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What to Do If Wrong Medication Given to a Patient?

Medical mistakes, such as prescription errors, are all too common in health care, contributing to increased hospital stays, higher inpatient expenses, and unnecessary death.

A report by Johns Hopkins Hospital states that medical errors are the third leading cause of death in the United States. In another study by the Institute of Medicine (IOM), medical errors resulted in about 75,000 unnecessary deaths in the US.


The personal injury attorneys at Rosenfeld Injury Lawyers, LLC represent people who have suffered from incorrect medications. If you or a family member have been harmed by a healthcare provider’s mistake, our lawyers can guide you on your first legal steps.

Schedule a free no-obligation consultation through our contact form or call our pharmacy error lawyers at (888) 424-5757 (toll-free phone call). All confidential or sensitive information you share with our legal team remains private through an attorney-client relationship.

What Is a Medication Error?

The National Coordinating Council for Medication Error and Prevention (NCCMERP) defines medical error as any preventable event that may lead to inappropriate use of medicines while the medication is in the control of the healthcare provider and the patient.

Medication errors are considered preventable inaccuracies that occur in various healthcare settings. These mistakes can have adverse symptoms for patients, especially when left untreated.

Why Medical Errors Happen

Common causes of medical mistakes include inaccurate diagnosis, incorrect prescriptions, and dosage miscalculation. Other factors such as poor distribution practices, erroneous administration, and failed communication may also contribute to medical inaccuracies.

What Should Be Done If Wrong Medication Given to Patient

Despite the preventive measures to promote patient safety, medical inaccuracies still arise in healthcare settings.

If inaccurate medicines are given to patients, nurses and caregivers must take ownership of the error. They must take corrective actions, including the following:

  • Inform the patient’s physician about the error. Seek an informed decision on how best to address and counteract the potential side effects of the incorrectly administered medicine.
  • The next step is to take the necessary actions depending on the doctor’s recommendation and hospital protocol. The goal is to ensure that minimal or no harm is done to the patient.
  • Make sure that the error is documented and reported. Reporting the event is critical, whether or not the mistake caused harm.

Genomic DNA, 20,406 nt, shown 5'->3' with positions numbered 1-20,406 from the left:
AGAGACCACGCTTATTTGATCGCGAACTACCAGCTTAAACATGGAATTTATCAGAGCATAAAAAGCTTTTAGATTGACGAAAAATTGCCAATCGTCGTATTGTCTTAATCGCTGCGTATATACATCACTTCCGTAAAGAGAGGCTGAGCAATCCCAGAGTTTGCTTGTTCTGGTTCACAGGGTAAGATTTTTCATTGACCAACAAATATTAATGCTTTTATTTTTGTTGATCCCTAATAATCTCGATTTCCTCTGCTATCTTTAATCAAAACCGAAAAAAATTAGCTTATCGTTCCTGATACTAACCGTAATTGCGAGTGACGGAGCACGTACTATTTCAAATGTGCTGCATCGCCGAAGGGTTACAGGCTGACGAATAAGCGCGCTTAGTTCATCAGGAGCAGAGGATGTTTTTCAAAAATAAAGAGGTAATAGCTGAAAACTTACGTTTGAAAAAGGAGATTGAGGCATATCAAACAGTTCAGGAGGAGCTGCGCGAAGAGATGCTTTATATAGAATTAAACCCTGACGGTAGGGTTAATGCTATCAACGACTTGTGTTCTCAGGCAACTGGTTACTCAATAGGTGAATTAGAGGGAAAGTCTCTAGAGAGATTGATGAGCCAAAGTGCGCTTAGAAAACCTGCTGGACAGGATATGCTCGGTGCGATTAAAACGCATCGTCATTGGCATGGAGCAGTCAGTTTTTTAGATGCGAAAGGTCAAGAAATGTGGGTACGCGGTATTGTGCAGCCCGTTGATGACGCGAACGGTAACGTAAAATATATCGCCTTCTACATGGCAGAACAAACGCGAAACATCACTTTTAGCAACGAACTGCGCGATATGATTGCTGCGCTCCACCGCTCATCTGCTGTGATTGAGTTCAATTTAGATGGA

• The incident must be reported immediately to the nursing supervisor. The responsible nurse is expected to submit an incident report describing what happened, the people involved, and the actions taken.

Who Is Responsible for Medication Errors?

Every healthcare professional providing care must always be concerned about patient safety, practice, and following protocol. People trust and expect them to deliver quality services at all times.

However, even the most cautious healthcare provider makes mistakes. The people who can be held liable for a medical error include:

Physicians Prescribing the Wrong Medications

A physician can be held accountable for prescribing the wrong medicine. They can also be held liable for miscalculation of dosage if the patient suffers injuries after taking a drug with an inaccurate dosage.

Nurses for Wrongful Drug Administration

Nursing professionals are considered negligent if they administer the wrong dose or make a mistake by administering an IV (intravenous route) medicine through ingestion.

Pharmacists for Errors When Filling the Prescriptions

Pharmacists may commit mistakes by incorrectly filling prescriptions. An example is when the pharmacist misreads the physician’s order and gives the inaccurate drugs causing the patient to experience adverse symptoms.

Manufacturers for Mislabeling Medicines

A label helps to ensure that healthcare providers and consumers can quickly identify the medicine, dose, adverse effects, and warnings. Drug manufacturers can also be held liable if a patient suffers from an injury due to mislabeling.

Prevent Medical Errors With the 5 Rights of Medication Safety

Medical oversights can be life-threatening. Healthcare providers, especially nurses, are taught the 5Rs, otherwise known as the Five Rights of Medication Administration.

The 5R principles ensure that the right drug, dosage, and route are given to the right patient at the right time. The 5R principles are designed for the hospital setting; however, parents and caregivers are encouraged to adopt this principle at home, including: